Not the prettiest, but some of the best bone marrow ever
  • Not the prettiest, but some of the best bone marrow ever
The dishes themselves were works of art, some of which surpassed the Burton masterpiece on the screen, notably the dish entitled My Little Accident, which was a simple yet perfectly executed bone marrow with beet salad and crostinis. The fact that we got to use the bone as a luge for the next cocktail (an Old Fashioned) — pulling in some of the savory, salty goodness — was just a tasty bonus.

Another bonus to this dinner is the addition of vegan options for the evening. When we arrived we were given a “totem” denoting that my girlfriend is vegan and the servers were able to let us know which dishes had replacements that met her dietary needs. This was much appreciated as at most food events she is left to enjoying only the alcoholic options of the evening. This time she was able to not only enjoy all of the cocktails, but also two larger dishes and a dessert.

In fact, her replacement option of BBQ jackfruit was one of my favorite bites of the night and truly shone light on the incredible abilities of the chefs in creating dishes that most anyone can enjoy.

A signature aspect of any great cult film is generally the quotablity, as well as the inclusion of memorable scenes. In Beetlejuice, the stand out scene comes at the dinner party and is accompanied by the classic Harry Belafonte tune, Banana Boat Song (Day O). Now that we all had a few cocktails in us as soon as the Maitlands began using their ghostly presences to make the Deetz family and their dinner guests dance around in one of the funniest scenes in cinema, the crowd in Thunderbird joined in in dancing and singing, leading to possibly the most memorable point of any dinner I’ve attended in Indianapolis.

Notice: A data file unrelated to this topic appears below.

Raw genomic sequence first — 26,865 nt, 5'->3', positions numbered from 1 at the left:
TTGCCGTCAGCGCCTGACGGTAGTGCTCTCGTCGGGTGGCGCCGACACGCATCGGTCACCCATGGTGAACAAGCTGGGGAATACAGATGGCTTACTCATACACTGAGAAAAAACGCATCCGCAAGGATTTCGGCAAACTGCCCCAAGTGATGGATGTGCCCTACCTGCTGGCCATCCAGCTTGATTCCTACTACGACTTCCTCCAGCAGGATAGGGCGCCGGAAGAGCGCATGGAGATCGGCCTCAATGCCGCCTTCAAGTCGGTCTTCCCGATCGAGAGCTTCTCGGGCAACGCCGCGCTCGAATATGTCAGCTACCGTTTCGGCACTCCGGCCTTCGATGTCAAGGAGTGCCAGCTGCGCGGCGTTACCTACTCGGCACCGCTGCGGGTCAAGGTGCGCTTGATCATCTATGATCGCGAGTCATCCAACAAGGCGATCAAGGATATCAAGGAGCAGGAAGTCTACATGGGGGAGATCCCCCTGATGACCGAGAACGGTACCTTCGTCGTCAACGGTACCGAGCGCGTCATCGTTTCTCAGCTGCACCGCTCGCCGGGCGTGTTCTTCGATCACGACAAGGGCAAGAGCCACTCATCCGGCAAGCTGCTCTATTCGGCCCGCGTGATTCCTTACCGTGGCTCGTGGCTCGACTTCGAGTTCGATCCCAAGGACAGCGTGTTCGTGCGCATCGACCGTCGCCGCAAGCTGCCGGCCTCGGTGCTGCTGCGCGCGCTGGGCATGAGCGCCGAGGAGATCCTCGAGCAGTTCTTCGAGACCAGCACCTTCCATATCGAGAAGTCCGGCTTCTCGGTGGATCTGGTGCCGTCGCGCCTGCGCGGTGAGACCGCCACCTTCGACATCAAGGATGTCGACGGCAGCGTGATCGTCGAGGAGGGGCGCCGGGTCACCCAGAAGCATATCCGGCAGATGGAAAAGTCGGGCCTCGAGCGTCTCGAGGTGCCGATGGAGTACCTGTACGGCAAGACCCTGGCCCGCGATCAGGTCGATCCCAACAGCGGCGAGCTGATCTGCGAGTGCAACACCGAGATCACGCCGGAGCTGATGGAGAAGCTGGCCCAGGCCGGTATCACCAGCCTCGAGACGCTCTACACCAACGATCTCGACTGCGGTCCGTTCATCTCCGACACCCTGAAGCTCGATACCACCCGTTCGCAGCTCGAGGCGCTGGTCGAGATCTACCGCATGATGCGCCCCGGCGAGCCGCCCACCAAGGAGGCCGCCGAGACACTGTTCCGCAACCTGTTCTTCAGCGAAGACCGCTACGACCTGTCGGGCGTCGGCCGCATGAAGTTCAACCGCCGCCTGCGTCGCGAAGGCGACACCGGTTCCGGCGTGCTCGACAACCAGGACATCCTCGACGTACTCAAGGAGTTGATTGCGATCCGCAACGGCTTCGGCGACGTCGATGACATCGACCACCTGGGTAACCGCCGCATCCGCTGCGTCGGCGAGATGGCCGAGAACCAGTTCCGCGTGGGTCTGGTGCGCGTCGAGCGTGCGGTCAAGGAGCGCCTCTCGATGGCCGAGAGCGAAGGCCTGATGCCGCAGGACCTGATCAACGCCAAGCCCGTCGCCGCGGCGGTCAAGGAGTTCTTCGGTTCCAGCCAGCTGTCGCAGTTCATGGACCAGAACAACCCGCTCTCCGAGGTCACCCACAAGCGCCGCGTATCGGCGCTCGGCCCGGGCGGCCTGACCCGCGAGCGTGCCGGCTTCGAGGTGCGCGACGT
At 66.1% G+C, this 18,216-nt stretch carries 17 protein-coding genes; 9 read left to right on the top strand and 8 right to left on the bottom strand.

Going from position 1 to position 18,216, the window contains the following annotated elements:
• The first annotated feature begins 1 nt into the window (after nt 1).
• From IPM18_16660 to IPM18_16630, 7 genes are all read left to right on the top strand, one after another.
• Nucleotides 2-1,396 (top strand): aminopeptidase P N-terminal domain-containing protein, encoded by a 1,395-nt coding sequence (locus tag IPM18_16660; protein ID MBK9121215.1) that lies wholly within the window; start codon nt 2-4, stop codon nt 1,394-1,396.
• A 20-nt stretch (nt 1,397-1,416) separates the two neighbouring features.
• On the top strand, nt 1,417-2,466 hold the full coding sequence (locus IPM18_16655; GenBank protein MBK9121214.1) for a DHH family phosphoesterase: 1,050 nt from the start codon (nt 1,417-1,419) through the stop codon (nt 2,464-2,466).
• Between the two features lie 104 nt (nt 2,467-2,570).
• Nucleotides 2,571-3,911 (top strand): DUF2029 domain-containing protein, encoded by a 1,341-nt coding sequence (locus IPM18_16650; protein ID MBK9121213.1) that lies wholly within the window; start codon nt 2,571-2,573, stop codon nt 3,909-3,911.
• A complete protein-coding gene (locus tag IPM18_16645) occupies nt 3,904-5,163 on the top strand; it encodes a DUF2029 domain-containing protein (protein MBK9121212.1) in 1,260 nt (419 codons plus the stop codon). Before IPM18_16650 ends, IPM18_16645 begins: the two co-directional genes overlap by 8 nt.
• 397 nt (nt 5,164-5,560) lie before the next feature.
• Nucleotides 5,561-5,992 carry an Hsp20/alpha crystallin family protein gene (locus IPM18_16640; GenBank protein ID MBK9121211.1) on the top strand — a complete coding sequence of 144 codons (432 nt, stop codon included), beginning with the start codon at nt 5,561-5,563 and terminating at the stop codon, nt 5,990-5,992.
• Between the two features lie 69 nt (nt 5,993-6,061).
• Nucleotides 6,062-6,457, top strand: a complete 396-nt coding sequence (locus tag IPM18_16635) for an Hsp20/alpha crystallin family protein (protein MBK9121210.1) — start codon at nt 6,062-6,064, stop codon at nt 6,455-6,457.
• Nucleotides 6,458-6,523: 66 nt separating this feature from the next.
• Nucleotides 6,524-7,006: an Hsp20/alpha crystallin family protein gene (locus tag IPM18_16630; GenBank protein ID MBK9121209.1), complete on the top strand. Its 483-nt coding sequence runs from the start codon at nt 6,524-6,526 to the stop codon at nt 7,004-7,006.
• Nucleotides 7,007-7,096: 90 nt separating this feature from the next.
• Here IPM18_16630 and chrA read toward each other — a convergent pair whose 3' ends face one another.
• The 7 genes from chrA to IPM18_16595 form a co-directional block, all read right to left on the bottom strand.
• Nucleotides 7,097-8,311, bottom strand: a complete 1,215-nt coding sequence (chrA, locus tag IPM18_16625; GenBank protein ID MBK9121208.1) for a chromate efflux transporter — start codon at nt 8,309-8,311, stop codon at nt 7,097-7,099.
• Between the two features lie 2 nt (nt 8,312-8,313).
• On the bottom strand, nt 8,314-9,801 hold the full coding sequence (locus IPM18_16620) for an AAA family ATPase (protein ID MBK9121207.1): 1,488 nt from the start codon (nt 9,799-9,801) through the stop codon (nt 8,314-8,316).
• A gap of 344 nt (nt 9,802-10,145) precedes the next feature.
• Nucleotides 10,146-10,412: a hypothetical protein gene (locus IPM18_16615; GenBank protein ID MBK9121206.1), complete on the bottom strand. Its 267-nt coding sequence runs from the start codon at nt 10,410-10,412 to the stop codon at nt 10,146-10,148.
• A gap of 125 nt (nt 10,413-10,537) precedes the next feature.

The menu for the first Culinary Cult Classics at Thunderbird
  • The menu for the first Culinary Cult Classics at Thunderbird

For dessert we were gifted with a few options, but the dark chocolate truffle with Pop Rocks in it was delicious and nostalgia-inducing all at the same time. I don’t think I’ve had Pop Rocks since watching Urban Legend when I was eleven — I can’t die like little Mikey from the Life cereal commercials.

As the film came to an end and Day O came back on, everyone joined back in with singing and dancing. And then with the fade to black the audience came together in applause for everyone involved. The servers were on top of everything, the food and drinks on point, the film was as great as always.

Gonzales and team thanked everyone and let us in on the next film to come in the series, which will be happening sometime in December. It’s another Burton classic and perfect for the wintertime setting, Edward Scissorhands. The food at the next dinner will be prepared by Carlos Salazar and the culinary team from Rook. According to Gonzales he had stopped the Dinner and a Movie series because doing it every month was getting to be too much, but this series only comes every two months, giving plenty of time to prepare and to conceptualize meals as flawless as the one we just ate.

This is a new and exciting dinner series to keep your mind on, it truly offers something for everyone. To keep up with the series and see which movies will be covered and which chefs will be crafting the meals make sure to follow Thunderbird on Facebook.